> > metres
    > >> > or so).The copper needs to be reasonably pure to work best.
    > >> > I've searched as best I can but other than strip mill supplies I've

    > > drawn
    > >> a
    > >> > blank. Anybody got any addresses I could try?
    > >> >
    > >> > thanks,
    > >> >
    > >> > David
    > >> >
    > >> >
    > >> Try a lighting conductor contractor

    > I once hung copper stripped from 2.5mm mains wire on the roof ridge in

    order
    > to reduce moss on my last house. Did reduce on the tiles nearest to the

    wire
    > but bugger all reduction else where, so not too sure if copper really

    works.
    > Went a nice shade of green after a while.
    >
    >
     
    David, Feb 16, 2005
    #5
  6. David

    tony green Guest

    "David" <> wrote in message
    news:cuvcns$bfp$...
    > Thanks, Ian. I have read various articles on the use of copper (and zinc)
    > most suggest that copper will work, but has to be reasonably pure, and

    does
    > take a few years. I don't want to get a contractor in due to the cost for
    > something which I am perfectly capable of safely doing myself,
    >
    > regards,
    >
    > David
    >
    > "Ian Middleton" <> wrote in message
    > news:...
    > > "David" <> wrote in message
    > > news:cuv6ad$7vh$...
    > > > Still unable to get a supply other than bulk, thanks anyway.
    > > > "tony green" <> wrote in message
    > > > news:fYMPd.1633$...
    > > >> "David" <> wrote in message
    > > >> news:cuo50m$2os$...
    > > >> > Hi,
    > > >> > I have a problem with moss growing on my bungalow roof. Having

    > read
    > > >> many
    > > >> > articles on the use of copper strip to combat the problem, I would

    > like
    > > > to
    > > >> > give it a go. My roof is a doddle to access and walk about on, so

    I'm
    > > >> > looking for a supplier only of copper ridge, or at least a supplier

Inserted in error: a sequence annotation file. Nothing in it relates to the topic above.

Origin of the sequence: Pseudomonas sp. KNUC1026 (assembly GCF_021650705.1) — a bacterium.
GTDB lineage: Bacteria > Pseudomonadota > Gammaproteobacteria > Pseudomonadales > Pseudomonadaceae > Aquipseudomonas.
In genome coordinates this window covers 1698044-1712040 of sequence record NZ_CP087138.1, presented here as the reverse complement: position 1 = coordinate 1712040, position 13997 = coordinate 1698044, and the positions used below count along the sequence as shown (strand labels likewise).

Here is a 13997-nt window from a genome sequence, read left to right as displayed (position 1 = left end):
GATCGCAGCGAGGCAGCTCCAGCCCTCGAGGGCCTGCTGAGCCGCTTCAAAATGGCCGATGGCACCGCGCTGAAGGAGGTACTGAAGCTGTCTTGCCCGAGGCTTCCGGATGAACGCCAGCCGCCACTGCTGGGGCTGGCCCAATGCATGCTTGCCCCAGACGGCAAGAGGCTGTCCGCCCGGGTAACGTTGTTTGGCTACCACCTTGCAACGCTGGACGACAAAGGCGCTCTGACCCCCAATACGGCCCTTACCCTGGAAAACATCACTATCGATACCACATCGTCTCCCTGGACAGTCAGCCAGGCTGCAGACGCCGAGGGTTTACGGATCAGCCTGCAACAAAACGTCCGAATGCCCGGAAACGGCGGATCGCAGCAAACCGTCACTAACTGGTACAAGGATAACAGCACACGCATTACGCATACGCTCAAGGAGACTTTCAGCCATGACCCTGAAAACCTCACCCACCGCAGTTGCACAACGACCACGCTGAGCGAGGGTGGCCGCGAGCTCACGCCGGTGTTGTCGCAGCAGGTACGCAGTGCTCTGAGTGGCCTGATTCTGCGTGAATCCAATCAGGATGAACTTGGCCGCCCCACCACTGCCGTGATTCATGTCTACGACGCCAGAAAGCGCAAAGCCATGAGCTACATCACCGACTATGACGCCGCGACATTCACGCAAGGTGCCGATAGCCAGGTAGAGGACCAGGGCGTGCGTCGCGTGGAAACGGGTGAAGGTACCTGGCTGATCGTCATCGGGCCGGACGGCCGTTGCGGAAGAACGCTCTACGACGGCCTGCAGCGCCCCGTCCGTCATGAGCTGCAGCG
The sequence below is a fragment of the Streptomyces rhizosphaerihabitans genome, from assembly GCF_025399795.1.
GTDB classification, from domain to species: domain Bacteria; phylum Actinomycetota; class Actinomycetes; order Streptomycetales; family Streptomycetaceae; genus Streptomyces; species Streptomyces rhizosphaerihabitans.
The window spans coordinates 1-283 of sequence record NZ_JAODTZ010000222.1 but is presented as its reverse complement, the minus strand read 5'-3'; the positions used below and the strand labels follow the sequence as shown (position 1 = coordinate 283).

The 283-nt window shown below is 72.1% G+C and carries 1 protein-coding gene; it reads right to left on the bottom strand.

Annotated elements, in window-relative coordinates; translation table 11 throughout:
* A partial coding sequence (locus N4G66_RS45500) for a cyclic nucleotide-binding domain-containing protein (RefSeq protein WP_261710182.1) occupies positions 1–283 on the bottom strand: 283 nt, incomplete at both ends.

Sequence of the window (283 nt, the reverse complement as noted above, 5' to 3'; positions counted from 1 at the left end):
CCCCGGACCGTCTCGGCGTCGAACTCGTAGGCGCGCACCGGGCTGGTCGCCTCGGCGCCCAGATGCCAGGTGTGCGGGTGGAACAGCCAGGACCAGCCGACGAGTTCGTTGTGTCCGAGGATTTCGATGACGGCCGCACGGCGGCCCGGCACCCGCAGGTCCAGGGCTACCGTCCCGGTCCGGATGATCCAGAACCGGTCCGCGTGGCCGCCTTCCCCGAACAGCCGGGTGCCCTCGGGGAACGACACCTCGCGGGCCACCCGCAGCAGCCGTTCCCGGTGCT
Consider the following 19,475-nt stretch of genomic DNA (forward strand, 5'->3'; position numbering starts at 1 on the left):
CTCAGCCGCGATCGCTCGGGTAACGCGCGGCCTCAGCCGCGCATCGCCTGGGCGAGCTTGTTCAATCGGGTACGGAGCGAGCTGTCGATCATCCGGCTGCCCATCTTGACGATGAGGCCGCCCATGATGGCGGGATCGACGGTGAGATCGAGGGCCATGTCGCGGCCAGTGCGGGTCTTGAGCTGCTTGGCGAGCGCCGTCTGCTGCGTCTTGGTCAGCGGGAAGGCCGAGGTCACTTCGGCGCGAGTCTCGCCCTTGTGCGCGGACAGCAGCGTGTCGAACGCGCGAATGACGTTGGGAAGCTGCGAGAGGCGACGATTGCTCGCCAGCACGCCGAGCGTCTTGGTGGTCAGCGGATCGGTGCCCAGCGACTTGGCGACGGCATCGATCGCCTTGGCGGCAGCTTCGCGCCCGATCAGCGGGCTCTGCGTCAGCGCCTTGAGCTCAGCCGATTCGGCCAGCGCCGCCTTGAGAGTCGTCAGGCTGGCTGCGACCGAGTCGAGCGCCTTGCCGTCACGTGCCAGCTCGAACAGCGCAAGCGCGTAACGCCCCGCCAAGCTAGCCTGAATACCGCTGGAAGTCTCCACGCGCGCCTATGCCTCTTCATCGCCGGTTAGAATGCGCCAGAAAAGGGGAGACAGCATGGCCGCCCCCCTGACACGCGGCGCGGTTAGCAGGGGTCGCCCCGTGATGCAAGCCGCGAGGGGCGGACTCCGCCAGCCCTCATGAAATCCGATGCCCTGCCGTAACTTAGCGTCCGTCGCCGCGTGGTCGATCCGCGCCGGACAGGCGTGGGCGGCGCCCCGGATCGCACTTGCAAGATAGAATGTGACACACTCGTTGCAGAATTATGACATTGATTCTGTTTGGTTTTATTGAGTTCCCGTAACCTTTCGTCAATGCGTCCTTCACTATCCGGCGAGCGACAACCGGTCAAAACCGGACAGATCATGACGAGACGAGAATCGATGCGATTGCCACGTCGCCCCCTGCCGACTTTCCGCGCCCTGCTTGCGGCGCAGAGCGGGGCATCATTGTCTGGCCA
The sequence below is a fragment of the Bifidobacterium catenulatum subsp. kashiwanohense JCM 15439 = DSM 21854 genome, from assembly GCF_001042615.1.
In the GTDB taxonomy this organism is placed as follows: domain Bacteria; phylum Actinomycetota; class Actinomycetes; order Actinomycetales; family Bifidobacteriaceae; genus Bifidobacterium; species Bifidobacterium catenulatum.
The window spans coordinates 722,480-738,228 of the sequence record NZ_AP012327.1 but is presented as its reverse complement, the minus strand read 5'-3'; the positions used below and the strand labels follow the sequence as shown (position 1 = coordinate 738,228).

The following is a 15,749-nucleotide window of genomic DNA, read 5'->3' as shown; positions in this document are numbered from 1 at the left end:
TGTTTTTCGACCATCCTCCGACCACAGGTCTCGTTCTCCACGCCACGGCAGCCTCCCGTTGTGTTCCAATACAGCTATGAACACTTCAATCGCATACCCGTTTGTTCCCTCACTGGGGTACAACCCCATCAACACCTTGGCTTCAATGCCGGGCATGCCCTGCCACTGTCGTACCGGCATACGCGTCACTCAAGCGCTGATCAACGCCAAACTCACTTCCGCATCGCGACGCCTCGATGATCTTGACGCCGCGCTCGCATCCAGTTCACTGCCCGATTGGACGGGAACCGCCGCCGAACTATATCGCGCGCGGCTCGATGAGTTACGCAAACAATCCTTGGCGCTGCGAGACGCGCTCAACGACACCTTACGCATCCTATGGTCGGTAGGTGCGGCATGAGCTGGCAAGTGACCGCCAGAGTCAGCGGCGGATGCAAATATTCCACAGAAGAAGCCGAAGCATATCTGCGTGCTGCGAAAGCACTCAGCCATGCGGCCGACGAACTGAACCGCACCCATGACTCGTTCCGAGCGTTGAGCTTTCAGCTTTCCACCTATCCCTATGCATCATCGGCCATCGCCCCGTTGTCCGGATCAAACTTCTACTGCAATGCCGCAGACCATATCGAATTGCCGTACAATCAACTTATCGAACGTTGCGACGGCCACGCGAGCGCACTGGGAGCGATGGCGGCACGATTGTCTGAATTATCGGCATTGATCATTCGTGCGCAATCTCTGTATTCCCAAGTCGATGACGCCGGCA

> of
    > > >> > copper strip ( probably 30 mm wide by a few mm thick and around 100
    > > > metres
    > > >> > or so).The copper needs to be reasonably pure to work best.
    > > >> > I've searched as best I can but other than strip mill supplies

    I've
    > > > drawn
    > > >> a
    > > >> > blank. Anybody got any addresses I could try?
    > > >> >
    > > >> > thanks,
    > > >> >
    > > >> > David
    > > >> >
    > > >> >
    > > >> Try a lighting conductor contractor

    > > I once hung copper stripped from 2.5mm mains wire on the roof ridge in

    > order
    > > to reduce moss on my last house. Did reduce on the tiles nearest to the

    > wire
    > > but bugger all reduction else where, so not too sure if copper really

    > works.
    > > Went a nice shade of green after a while.
    > >
    > >

    >
    >

    David

    The reasons why moss grows on a roof. The roof tiles are either made of
    concrete or hand made clay tiles. In the case of concrete tiles, after
    about 15 to 20 years, the cement starts to detereate, releasing the sand
    gravel and in conjunction with any trees close by is a perfect mixture for
    vegetable growth. This is more prone on flat pitch roofs down to a 30 to 15
    degrees. Hand made tiles hold water, hence moss growth. If you can walk on
    the roof it can be cleaned, using a flat blade garden hoe and jet washer.
    One word of warning if you use a jet wash, never point it up the roof or you
    will flood the attic. Start from the top and point the jet towards the eave.
    You will never stop moss from growing once its started, it will need to
    repeat cleaning every year.
    The only way is to have the roof tiles taken of and replaced with new.

    Keith Nottm roof Slater and tiler 50 years+
     
    tony green, Feb 16, 2005
    #6
  7. David

    David Guest

    Thanks Tony. The tiles are indeed concrete and some 30 years old, although
    in very good condition. Roof pitch is shallow and I have plenty trees around
    which as you mention are perfect growing conditions. I think when the
    weather gets a bit better I'll follow your advice and get my pressure washer
    out. Do you think that it's worthwhile using mosskiller to help slow it's
    return?

    regards,

    David



    > David
    >
    > The reasons why moss grows on a roof. The roof tiles are eith

    er made of
    > concrete or hand made clay tiles. In the case of concrete tiles, after
    > about 15 to 20 years, the cement starts to detereate, releasing the sand
    > gravel and in conjunction with any trees close by is a perfect mixture for
    > vegetable growth. This is more prone on flat pitch roofs down to a 30 to

    15
    > degrees. Hand made tiles hold water, hence moss growth. If you can walk

    on
    > the roof it can be cleaned, using a flat blade garden hoe and jet washer.
    > One word of warning if you use a jet wash, never point it up the roof or

    you
    > will flood the attic. Start from the top and point the jet towards the

    eave.
    > You will never stop moss from growing once its started, it will need to
    > repeat cleaning every year.
    > The only way is to have the roof tiles taken of and replaced with new.
    >